There’s definitely a connection, because the underlying idea is minimalism. … The basic idea behind minimalism is that less is more. If you focus more energy on the things that are most important, to the exclusion of many other things that give you a little bit of value, you end up better off. So minimalism can be applied to many different areas, one of the areas where it’s been fruitfully applied is with your physical clutter. That’s where you see something like Marie Kondo’s (method), which says to focus on the things that make you really happy, because otherwise the clutter has a cost.
Digital minimalism is taking the same ancient idea and applying it to your digital life, which says if you focus your energy on a small number of tools that give you a big amount of value – and you ignore all the other tools that maybe give you a little bit of value or some slight conveniences – you’ll end up better off.
Since minimalism isn’t a new concept, why are people seeking to declutter their lives now?
In the digital space, it’s because the clutter is new. A lot of these consumer technologies, social media, are maybe 6 or 7 years old. There’s a period of exuberance that followed the innovations when it was an experimental time, trying to figure out how we’re going to integrate this technology in our lives. … People downloaded a lot of things, signed up for a lot of things. Now they’re looking five, six, seven years later and saying: The proverbial house is now overflowing with clutter, I’m looking at the screen way more than I know is useful, way more than I know is healthy, it’s starting to take my time away from things that are much more important. Now I need to step back and reassess my relationship.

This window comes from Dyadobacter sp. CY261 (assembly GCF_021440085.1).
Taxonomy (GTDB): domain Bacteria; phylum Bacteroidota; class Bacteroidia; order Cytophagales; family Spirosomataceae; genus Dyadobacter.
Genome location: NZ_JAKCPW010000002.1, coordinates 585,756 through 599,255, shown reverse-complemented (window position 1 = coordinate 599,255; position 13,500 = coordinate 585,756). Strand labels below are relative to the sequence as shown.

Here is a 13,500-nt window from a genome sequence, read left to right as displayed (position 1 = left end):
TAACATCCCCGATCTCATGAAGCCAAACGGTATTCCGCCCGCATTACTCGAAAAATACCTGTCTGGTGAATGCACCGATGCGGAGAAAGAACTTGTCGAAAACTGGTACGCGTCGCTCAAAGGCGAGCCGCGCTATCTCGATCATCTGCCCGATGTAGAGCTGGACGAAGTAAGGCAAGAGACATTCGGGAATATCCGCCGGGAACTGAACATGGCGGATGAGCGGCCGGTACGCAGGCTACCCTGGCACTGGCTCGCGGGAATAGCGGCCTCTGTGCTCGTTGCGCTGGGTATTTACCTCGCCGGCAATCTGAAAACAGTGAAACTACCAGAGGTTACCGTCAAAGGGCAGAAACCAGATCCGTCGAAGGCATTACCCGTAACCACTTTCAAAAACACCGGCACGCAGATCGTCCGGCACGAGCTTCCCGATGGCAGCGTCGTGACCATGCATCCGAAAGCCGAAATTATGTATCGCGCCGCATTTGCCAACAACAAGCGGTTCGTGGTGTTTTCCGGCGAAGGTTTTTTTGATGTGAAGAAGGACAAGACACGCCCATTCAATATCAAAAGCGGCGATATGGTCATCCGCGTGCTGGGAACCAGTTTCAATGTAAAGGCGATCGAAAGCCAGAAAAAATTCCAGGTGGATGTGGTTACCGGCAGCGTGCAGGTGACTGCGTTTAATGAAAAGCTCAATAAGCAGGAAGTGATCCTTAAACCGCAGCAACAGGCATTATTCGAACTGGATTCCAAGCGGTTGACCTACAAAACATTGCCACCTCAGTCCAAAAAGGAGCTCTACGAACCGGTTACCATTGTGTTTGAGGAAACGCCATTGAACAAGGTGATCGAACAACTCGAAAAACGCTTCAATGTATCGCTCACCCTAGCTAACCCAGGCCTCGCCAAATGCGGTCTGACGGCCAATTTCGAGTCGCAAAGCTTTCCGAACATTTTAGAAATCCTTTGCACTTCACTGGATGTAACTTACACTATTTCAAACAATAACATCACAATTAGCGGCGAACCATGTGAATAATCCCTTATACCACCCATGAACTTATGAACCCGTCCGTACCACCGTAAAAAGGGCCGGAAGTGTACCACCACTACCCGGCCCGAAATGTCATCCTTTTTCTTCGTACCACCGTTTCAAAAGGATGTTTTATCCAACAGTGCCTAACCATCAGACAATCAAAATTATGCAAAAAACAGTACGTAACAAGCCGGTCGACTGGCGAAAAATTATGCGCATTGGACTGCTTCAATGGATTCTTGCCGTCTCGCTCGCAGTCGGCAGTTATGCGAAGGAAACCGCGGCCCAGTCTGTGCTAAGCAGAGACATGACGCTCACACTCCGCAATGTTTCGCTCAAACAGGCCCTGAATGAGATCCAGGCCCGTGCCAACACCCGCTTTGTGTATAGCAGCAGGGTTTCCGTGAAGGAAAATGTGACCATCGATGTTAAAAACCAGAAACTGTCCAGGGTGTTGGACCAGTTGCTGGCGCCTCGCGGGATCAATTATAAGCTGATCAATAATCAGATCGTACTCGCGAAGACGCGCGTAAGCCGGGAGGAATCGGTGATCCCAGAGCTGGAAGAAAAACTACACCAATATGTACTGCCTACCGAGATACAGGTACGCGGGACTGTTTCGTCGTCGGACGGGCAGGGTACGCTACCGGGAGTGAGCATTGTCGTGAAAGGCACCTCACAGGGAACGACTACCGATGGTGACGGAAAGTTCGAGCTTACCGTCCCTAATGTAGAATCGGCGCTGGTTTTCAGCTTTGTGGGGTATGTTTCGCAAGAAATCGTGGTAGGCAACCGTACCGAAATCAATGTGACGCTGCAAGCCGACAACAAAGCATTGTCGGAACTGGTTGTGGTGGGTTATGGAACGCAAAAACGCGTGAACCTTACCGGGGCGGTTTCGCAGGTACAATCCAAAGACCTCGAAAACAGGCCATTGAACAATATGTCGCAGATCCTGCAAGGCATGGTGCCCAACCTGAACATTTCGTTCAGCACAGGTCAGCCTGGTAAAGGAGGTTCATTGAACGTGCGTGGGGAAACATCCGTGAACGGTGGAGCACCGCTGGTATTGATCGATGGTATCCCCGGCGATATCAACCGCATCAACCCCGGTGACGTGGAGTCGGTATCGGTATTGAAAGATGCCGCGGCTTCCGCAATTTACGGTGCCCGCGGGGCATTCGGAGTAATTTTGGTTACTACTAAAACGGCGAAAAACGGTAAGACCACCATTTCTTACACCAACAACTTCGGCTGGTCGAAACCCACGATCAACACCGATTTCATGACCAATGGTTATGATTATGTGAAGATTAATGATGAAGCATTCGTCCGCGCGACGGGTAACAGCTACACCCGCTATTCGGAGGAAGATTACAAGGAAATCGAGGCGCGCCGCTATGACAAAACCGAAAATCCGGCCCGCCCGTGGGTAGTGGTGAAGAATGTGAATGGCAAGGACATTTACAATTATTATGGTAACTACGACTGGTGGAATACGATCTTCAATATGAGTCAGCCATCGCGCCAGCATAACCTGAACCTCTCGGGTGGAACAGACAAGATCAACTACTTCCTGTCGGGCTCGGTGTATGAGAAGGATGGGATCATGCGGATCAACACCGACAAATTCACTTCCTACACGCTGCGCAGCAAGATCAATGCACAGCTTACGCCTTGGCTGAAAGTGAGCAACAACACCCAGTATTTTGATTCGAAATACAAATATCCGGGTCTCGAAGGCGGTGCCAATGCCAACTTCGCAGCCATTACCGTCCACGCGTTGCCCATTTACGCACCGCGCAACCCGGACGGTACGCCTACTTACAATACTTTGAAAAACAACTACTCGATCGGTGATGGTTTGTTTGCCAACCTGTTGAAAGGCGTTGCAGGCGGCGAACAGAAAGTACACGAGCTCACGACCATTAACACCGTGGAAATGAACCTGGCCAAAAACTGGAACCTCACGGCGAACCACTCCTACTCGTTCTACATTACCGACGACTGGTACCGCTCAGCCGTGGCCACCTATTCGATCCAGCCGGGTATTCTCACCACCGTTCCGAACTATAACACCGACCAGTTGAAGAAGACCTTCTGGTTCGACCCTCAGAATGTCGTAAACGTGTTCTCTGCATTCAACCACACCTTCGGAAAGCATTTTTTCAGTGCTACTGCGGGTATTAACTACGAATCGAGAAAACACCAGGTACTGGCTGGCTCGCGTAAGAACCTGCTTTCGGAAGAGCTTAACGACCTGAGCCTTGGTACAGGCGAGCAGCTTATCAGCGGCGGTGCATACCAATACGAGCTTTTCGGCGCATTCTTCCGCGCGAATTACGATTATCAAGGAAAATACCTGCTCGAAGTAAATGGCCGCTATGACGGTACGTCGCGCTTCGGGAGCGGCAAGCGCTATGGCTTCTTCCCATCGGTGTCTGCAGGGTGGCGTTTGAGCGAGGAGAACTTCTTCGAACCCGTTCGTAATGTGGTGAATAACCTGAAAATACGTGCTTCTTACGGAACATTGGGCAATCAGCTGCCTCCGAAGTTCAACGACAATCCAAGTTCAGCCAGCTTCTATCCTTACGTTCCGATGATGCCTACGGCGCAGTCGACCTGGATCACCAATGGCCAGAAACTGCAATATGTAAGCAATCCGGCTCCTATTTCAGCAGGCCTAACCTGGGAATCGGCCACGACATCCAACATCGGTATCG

I noticed a lot of connections beyond digital life, such as personal finance. . Were there other areas of life you felt you needed to fit in or exclude?
One of the things that was surprising when I was working on this topic was how little it had to do with technology. Even though the whole idea is ‘I want a better relationship with my digital life,’ it turns out most of the factors that are relevant there have little to do with the specific technologies that you’re using and a lot more with ‘OK, what do you actually want to do with your life? What does it mean to build a life worth living?’ What are the inflection points where you can strategically apply technology and get really big wins from the perspective of ‘this gives me meaning, this gives me satisfaction, this gives me value.’
This is why there are all these broad connections in the book to all sorts of different aspects of life that in many ways are non-technological. The technology is only useful once you understand what you want outside of that, ‘this is what’s important to me, this is what will make me happy … now I can use these tools instrumentally.’